Lightning Detectors

3 Volt Darlington Transistor Detector 
Lightning Detector in a Book
Compound Transistor Detector
Dual Darlington Detector
Awesome Lamp for Detectors
The Deep End 
Sferics Detector
No Moving Parts Field Mill
Lightning Detectors at techlib.com

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3 Volt Darlington Transistor Lightning Detector

This lightning detector circuit uses a single inductor tuned circuit to receive static pulses from lightning at a frequency near 200 kHz. The amplifier is micro-power and the whole circuit draws only about 200 uA from two alkaline D cells, hardly denting the shelf life. The flasher portion of the circuit is similar to the earlier versions and the prototype is built to make the wiring easy to follow in a photograph.

The 150k resistor in the base of the 2N4401 is replaced with a series combination of a 68k resistor and a 100k (or greater) potentiometer in the breadboard above to add sensitivity control. Simply adjust the potentiometer until flashing just stops for maximum sensitivity. The receiver will only work well outside or near a window and modern homes often have interfering electronic devices. For more sensitivity a few yards of antenna wire could be run out a window but connect a 47 pF capacitor in series with the wire at the detector end; a long antenna can lower the receive frequency quite a bit. Also, connecting a good ground will improve the sensitivity; even a metal plate or sheet of foil under the unit will make a difference when connected to the battery negative. Keep the unit away from electronic or electrical appliances and wiring for best performance.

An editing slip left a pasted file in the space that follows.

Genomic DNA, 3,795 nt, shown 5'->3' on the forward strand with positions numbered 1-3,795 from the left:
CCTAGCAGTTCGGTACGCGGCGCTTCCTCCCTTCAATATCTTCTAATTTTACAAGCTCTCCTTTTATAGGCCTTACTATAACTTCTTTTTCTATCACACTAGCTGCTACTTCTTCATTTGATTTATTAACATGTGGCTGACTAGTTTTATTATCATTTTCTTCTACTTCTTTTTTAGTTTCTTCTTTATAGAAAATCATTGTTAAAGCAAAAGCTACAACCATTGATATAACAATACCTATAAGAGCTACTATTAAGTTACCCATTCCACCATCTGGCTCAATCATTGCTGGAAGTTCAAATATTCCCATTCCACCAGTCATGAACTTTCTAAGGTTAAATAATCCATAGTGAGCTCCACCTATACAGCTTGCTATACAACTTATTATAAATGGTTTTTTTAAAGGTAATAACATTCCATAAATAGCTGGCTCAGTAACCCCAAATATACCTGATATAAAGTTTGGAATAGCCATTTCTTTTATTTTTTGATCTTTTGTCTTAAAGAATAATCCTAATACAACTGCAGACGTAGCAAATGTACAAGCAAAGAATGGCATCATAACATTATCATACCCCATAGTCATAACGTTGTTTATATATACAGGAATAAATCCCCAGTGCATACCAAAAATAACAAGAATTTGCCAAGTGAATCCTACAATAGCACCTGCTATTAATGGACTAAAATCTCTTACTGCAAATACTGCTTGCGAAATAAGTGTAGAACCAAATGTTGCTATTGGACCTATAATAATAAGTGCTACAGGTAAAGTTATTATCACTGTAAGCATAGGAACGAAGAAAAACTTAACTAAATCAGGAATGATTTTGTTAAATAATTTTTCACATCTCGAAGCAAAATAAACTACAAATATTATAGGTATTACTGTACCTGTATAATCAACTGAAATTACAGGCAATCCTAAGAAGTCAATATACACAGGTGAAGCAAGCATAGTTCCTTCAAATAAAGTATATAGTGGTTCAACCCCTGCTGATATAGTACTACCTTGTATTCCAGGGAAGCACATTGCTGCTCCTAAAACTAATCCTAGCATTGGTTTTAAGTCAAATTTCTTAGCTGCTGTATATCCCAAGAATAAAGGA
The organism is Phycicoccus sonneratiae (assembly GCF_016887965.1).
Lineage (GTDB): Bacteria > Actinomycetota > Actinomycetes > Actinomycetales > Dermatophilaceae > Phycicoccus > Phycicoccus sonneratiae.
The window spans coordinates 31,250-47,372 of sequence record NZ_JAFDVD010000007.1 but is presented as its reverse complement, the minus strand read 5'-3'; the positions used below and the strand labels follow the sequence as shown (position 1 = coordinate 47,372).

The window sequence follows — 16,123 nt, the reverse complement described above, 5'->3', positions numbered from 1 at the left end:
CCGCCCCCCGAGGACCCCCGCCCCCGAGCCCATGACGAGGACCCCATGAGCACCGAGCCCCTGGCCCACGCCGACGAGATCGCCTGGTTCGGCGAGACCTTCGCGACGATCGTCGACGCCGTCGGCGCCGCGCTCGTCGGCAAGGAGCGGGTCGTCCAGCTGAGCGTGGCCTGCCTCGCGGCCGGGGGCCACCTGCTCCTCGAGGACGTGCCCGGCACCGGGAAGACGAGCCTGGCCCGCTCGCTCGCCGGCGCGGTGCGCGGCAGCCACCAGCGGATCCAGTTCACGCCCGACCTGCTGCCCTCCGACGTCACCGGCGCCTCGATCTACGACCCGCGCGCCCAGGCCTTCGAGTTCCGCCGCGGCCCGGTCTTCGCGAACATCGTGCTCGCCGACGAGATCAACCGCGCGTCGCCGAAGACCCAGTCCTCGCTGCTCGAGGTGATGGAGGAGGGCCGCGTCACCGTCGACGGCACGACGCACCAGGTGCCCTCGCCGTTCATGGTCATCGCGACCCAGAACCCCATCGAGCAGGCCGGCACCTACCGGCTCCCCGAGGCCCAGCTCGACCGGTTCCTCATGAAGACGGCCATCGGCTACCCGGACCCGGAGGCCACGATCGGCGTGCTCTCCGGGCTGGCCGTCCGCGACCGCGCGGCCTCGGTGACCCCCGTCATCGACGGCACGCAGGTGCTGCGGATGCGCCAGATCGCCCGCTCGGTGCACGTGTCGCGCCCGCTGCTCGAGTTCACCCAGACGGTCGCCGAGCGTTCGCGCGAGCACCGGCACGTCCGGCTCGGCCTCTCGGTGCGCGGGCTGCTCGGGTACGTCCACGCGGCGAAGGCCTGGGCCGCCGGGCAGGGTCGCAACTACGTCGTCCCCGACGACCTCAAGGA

I've used a 2 volt lamp in the prototype ("optional 3 volt device" in the schematic); I just like them! But a bright LED will deplete the battery much more slowly if lightning storms are frequent. Or you can have both.

The construction technique was chosen to make it easy to follow the wiring. Normally, the leads would be stuck through the holes and wired on the other side of the perf board. I used the perf board simply as a guide for copper nails driven into a pine board - strictly to make it easy to see all the connections; there's no other reason to build it this way. Or one could use just nails and wood for the assembly. The copper nails from the home improvement store solder easily, by the way.